Flu shots are given with a syringe with a 22 to 24 gauge needle. Photo credit: Alvin Tsang

Flu shots are now available on campus but are offered only to dorm residents, campus staff, and students who are approved to attend classes on campus.

“Ottawa Public Health is in control,” said Trina Budd, manager of Algonquin College’s Health Services. “We have no control over how much we get. We’ve asked for more, but we don’t know.”

Algonquin College’s flu vaccination clinic opened on Monday, Nov. 2. It is confirmed to open again the week of Nov. 16, 17 and 18. Beyond that point, however, they will need to count the supplies. Should the college still have enough vaccines by that time, the clinic will try to open on Nov. 23.

“We only received the first shipment,” Budd said. “Enough for November. But we do still have room currently. Not all spots are filled. There were lots of cancellations and no-shows on that first day.”

Tai Chan, a student in practical nursing, isn’t surprised that there is a shortage.

“The flu vaccine shortage was kind of expected as COVID likely affected the production facilities,” Chan said. “That’s not to say flu shots aren’t important. It was just expected.”

Health Services says it is “more important than ever to reduce the spread of the flu” by getting the vaccine.

“They’re more important than ever this year due to the fact that we need to keep hospitalisations down as much as possible,” Chan said. “Also because there’s a risk of people catching the flu and being uncertain as to whether they have the flu or COVID, and then having to put themselves further at risk by going out and getting tested.”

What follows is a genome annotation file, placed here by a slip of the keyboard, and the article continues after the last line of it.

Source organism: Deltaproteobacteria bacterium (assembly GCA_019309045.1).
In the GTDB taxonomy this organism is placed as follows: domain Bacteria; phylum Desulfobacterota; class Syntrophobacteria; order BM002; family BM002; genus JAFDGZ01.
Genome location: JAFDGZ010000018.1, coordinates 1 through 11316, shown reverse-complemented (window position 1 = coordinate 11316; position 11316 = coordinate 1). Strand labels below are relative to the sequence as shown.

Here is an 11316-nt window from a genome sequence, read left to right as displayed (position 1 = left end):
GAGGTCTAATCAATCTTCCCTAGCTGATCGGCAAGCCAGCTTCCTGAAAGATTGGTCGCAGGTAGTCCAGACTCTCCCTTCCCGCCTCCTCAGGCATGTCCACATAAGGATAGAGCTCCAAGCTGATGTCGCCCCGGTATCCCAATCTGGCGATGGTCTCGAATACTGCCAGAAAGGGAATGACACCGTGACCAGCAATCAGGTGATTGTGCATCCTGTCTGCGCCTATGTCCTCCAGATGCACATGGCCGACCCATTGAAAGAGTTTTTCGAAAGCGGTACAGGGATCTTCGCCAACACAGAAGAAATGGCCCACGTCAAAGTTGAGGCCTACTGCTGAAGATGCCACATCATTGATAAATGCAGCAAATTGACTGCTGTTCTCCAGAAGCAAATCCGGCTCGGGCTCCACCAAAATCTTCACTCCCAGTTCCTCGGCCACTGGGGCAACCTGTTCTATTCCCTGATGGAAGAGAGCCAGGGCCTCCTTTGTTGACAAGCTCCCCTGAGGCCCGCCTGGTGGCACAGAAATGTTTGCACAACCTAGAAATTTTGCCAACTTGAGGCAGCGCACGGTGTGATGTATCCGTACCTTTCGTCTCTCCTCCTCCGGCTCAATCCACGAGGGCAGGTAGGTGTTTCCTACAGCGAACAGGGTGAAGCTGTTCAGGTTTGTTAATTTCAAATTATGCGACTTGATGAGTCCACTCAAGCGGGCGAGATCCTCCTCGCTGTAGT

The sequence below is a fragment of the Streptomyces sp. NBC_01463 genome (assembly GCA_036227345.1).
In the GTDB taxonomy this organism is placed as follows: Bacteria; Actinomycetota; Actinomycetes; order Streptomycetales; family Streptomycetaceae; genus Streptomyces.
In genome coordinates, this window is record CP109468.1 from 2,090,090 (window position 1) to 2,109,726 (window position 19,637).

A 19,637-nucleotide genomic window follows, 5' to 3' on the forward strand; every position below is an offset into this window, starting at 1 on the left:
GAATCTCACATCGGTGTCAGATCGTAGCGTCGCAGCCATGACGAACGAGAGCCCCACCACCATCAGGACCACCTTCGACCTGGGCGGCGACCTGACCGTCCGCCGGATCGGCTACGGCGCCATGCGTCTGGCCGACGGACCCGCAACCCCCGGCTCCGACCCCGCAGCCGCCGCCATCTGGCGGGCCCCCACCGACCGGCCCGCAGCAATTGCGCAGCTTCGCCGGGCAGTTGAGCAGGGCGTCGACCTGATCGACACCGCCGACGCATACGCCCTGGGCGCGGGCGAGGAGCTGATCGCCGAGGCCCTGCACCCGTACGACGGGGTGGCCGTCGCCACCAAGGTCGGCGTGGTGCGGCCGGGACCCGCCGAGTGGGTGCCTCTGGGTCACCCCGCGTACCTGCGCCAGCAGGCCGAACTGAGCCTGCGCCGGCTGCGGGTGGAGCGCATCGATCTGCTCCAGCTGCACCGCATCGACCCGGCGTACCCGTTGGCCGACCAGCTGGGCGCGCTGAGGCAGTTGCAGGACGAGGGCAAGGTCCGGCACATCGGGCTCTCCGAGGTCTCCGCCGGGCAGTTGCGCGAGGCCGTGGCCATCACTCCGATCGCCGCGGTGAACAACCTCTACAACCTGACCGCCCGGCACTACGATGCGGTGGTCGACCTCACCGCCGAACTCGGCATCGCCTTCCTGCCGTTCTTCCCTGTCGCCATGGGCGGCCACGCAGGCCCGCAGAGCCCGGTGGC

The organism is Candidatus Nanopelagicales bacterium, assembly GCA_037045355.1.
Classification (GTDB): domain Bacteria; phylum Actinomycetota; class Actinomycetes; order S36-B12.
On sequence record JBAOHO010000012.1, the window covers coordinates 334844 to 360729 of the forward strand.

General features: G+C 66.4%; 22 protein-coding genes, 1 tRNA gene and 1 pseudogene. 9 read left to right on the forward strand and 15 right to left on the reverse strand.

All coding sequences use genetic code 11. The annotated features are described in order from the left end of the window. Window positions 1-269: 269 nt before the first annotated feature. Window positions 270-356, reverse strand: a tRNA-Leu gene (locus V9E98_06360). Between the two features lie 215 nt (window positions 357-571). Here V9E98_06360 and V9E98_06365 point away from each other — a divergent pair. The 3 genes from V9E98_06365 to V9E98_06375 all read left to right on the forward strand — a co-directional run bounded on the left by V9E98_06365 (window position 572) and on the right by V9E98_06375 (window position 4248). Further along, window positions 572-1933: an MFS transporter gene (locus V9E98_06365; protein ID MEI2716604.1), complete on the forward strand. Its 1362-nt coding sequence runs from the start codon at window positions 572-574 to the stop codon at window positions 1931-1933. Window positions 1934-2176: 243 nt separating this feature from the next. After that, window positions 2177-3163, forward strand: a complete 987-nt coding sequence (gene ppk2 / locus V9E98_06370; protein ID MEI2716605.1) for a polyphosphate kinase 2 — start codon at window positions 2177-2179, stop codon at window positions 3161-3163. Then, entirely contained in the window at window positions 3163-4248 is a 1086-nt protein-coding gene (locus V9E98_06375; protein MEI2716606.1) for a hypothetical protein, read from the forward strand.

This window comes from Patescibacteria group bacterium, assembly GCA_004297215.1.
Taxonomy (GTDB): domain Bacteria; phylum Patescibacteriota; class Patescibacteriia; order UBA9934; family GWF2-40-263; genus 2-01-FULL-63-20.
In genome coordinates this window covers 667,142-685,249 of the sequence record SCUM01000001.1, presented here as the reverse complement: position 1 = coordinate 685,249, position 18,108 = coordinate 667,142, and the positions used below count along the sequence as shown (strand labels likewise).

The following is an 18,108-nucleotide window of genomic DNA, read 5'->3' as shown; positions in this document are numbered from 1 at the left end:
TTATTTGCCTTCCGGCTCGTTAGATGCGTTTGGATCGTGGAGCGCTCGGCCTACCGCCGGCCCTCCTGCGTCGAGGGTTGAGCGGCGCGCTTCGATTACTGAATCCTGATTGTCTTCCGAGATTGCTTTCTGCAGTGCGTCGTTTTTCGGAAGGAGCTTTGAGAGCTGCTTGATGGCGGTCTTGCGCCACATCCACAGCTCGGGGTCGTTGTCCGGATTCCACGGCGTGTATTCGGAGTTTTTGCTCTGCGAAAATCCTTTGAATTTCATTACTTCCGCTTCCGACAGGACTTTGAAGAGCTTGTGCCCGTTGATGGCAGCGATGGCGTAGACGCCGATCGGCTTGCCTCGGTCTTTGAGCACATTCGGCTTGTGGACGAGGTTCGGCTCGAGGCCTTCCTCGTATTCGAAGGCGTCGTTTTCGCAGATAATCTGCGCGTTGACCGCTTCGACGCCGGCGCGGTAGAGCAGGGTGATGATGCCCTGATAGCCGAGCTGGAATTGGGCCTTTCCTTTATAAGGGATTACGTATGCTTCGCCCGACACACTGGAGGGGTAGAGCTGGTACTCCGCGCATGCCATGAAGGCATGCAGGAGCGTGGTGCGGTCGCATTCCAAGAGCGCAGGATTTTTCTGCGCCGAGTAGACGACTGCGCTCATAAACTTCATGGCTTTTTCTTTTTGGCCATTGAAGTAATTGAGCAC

Algonquin College opens its flu vaccination clinic every year, which was previously run by students in University of Ottawa’s nursing program.

This year, registered nurses employed by the college are giving the flu shots, explained Budd.

Flu shots are usually given through what is called an intramuscular or IM injection, meaning the vaccine is injected straight into the muscle as opposed to the layer of fat above. A syringe with a 22 to 24 gauge needle is used to administer the shot. Two alcohol wipes are used on the injection site and the vaccine bottle itself.

This year, the same applies except everyone involved will wear masks, and high-touch surfaces are carefully sanitized between patients.

The flu shot clinic operates out of the Nawapon room on the first floor of C Building. To book an appointment, please call 613.727.4723 ext. 7222.